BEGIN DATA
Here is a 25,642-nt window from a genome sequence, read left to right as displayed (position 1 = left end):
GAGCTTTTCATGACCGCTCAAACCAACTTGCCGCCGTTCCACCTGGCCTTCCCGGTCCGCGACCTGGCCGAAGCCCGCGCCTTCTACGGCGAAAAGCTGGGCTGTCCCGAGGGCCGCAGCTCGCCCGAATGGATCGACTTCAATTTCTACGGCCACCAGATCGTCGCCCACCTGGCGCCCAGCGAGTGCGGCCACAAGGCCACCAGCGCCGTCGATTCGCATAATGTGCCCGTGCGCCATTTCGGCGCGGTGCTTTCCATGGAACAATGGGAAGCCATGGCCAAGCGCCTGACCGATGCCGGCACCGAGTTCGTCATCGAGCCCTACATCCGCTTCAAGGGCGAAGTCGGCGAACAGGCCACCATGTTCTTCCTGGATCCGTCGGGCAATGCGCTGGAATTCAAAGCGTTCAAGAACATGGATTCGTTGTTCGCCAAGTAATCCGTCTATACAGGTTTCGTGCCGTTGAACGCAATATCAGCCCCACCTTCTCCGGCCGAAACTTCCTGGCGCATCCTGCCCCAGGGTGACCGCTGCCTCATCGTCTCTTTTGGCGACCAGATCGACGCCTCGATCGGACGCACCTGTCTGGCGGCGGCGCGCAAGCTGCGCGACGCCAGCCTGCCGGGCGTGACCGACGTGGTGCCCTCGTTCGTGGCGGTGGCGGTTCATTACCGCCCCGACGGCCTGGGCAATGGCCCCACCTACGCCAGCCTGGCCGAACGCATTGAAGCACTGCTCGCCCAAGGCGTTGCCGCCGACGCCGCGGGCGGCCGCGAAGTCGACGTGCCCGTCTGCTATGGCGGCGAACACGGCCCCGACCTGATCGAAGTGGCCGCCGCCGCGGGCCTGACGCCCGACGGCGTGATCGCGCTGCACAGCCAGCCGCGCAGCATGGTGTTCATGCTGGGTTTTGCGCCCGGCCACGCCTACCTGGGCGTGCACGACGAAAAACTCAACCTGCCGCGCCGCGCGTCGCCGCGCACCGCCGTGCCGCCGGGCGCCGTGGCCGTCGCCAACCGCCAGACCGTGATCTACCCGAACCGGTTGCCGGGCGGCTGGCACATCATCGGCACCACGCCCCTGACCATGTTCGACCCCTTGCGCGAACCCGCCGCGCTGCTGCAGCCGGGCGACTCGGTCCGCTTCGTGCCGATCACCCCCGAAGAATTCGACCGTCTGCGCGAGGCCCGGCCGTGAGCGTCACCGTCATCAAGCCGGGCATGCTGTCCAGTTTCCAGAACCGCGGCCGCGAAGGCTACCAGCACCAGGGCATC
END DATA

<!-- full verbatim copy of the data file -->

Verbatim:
Here is a 25,642-nt window from a genome sequence, read left to right as displayed (position 1 = left end):
GAGCTTTTCATGACCGCTCAAACCAACTTGCCGCCGTTCCACCTGGCCTTCCCGGTCCGCGACCTGGCCGAAGCCCGCGCCTTCTACGGCGAAAAGCTGGGCTGTCCCGAGGGCCGCAGCTCGCCCGAATGGATCGACTTCAATTTCTACGGCCACCAGATCGTCGCCCACCTGGCGCCCAGCGAGTGCGGCCACAAGGCCACCAGCGCCGTCGATTCGCATAATGTGCCCGTGCGCCATTTCGGCGCGGTGCTTTCCATGGAACAATGGGAAGCCATGGCCAAGCGCCTGACCGATGCCGGCACCGAGTTCGTCATCGAGCCCTACATCCGCTTCAAGGGCGAAGTCGGCGAACAGGCCACCATGTTCTTCCTGGATCCGTCGGGCAATGCGCTGGAATTCAAAGCGTTCAAGAACATGGATTCGTTGTTCGCCAAGTAATCCGTCTATACAGGTTTCGTGCCGTTGAACGCAATATCAGCCCCACCTTCTCCGGCCGAAACTTCCTGGCGCATCCTGCCCCAGGGTGACCGCTGCCTCATCGTCTCTTTTGGCGACCAGATCGACGCCTCGATCGGACGCACCTGTCTGGCGGCGGCGCGCAAGCTGCGCGACGCCAGCCTGCCGGGCGTGACCGACGTGGTGCCCTCGTTCGTGGCGGTGGCGGTTCATTACCGCCCCGACGGCCTGGGCAATGGCCCCACCTACGCCAGCCTGGCCGAACGCATTGAAGCACTGCTCGCCCAAGGCGTTGCCGCCGACGCCGCGGGCGGCCGCGAAGTCGACGTGCCCGTCTGCTATGGCGGCGAACACGGCCCCGACCTGATCGAAGTGGCCGCCGCCGCGGGCCTGACGCCCGACGGCGTGATCGCGCTGCACAGCCAGCCGCGCAGCATGGTGTTCATGCTGGGTTTTGCGCCCGGCCACGCCTACCTGGGCGTGCACGACGAAAAACTCAACCTGCCGCGCCGCGCGTCGCCGCGCACCGCCGTGCCGCCGGGCGCCGTGGCCGTCGCCAACCGCCAGACCGTGATCTACCCGAACCGGTTGCCGGGCGGCTGGCACATCATCGGCACCACGCCCCTGACCATGTTCGACCCCTTGCGCGAACCCGCCGCGCTGCTGCAGCCGGGCGACTCGGTCCGCTTCGTGCCGATCACCCCCGAAGAATTCGACCGTCTGCGCGAGGCCCGGCCGTGAGCGTCACCGTCATCAAGCCGGGCATGCTGTCCAGTTTCCAGAACCGCGGCCGCGAAGGCTACCAGCACCAGGGCATC